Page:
Greening Airports II: Transforming an Airport into a True Multimodal Transport Node

  • Milan Janić
Part of the Green Energy and Technology book series (GREEN)


At many large airports, traffic growth has caused an increase of airside and landside congestion and airline and air passenger delays, noise, local emissions of greenhouse gases, and waste. Consequently, transforming such airports into true multimodal transport nodes is considered one of the long term alternatives for mitigating some of these impacts. What does this imply? Airports are, by definition, multimodal transport nodes, which enable air passengers and air cargo to transfer from the airports’ ground access systems/modes to the air transport system/mode, and vice versa, as will be described in more detail in  Chap. 7. Under such circumstances, developing such airports into true multimodal transport nodes implies connecting them to ground transport systems/modes, providing similar services to/from them as the air transport system/mode over the specified short- to medium-haul inter-city and inter-airport travel distances (routes). In this respect, air passengers can be transferred at the airport on two levels: (a) firstly, between the airport ground access systems and one of the longer distance transport systems/modes; and (b) secondly, between two inter-city and inter-airport transport systems/modes. By simultaneously providing transport capacities through at least two either competing or complementing modes APT (Air Passenger Transport) and HSR (High-Speed Rail), the airports in question could be considered to operate as true multimodal transport nodes.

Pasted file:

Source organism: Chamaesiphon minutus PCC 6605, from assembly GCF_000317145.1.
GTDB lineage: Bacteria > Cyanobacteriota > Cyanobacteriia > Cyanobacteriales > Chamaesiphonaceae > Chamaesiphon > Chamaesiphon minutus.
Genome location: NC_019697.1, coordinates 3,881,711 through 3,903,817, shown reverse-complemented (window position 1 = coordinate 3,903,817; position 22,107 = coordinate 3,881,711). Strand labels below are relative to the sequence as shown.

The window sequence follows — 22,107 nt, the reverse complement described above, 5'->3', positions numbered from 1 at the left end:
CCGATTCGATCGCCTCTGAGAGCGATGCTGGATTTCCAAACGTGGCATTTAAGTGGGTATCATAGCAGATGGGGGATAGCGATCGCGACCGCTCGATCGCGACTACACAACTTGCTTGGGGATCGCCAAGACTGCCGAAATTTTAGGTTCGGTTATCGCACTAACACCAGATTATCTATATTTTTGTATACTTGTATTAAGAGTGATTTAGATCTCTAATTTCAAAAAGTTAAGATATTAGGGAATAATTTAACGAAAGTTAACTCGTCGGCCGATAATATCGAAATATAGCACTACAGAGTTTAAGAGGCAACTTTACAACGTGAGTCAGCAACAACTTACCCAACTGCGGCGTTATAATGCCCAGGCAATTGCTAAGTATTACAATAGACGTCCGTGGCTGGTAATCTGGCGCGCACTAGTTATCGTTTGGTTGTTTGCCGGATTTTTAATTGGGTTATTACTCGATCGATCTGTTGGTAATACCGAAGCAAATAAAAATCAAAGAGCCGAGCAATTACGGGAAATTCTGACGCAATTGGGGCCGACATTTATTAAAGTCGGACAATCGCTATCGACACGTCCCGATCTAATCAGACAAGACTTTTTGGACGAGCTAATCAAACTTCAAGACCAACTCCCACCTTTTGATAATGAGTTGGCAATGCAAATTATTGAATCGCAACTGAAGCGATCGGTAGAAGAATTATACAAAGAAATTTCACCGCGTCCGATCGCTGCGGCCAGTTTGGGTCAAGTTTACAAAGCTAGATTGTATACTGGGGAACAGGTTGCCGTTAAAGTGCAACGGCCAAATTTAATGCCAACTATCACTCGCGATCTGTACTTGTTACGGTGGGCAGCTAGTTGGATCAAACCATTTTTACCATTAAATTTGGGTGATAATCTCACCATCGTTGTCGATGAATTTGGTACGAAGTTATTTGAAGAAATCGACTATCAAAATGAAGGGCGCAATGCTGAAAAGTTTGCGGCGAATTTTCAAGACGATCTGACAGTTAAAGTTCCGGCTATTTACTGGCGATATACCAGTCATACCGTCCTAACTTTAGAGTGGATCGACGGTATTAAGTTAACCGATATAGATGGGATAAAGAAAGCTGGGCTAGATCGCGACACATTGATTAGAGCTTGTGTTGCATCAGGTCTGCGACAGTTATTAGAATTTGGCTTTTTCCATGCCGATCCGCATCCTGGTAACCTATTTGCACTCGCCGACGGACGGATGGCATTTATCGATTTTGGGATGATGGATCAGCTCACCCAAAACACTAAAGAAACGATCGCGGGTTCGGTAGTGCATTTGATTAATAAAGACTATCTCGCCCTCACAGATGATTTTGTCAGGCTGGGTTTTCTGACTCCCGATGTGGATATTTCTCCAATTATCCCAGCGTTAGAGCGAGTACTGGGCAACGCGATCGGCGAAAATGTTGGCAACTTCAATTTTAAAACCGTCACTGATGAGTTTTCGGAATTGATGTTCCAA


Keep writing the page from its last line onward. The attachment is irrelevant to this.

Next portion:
Noise Exposure Energy Consumption Rate Schedule Delay Airport Area Average Load Factor 
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Copyright information

© Springer-Verlag London Limited 2011

Authors and Affiliations

  1. 1.Department of Transport and Planning, Faculty of Civil Engineering and GeosciencesDelft University of TechnologyCN DelftThe Netherlands

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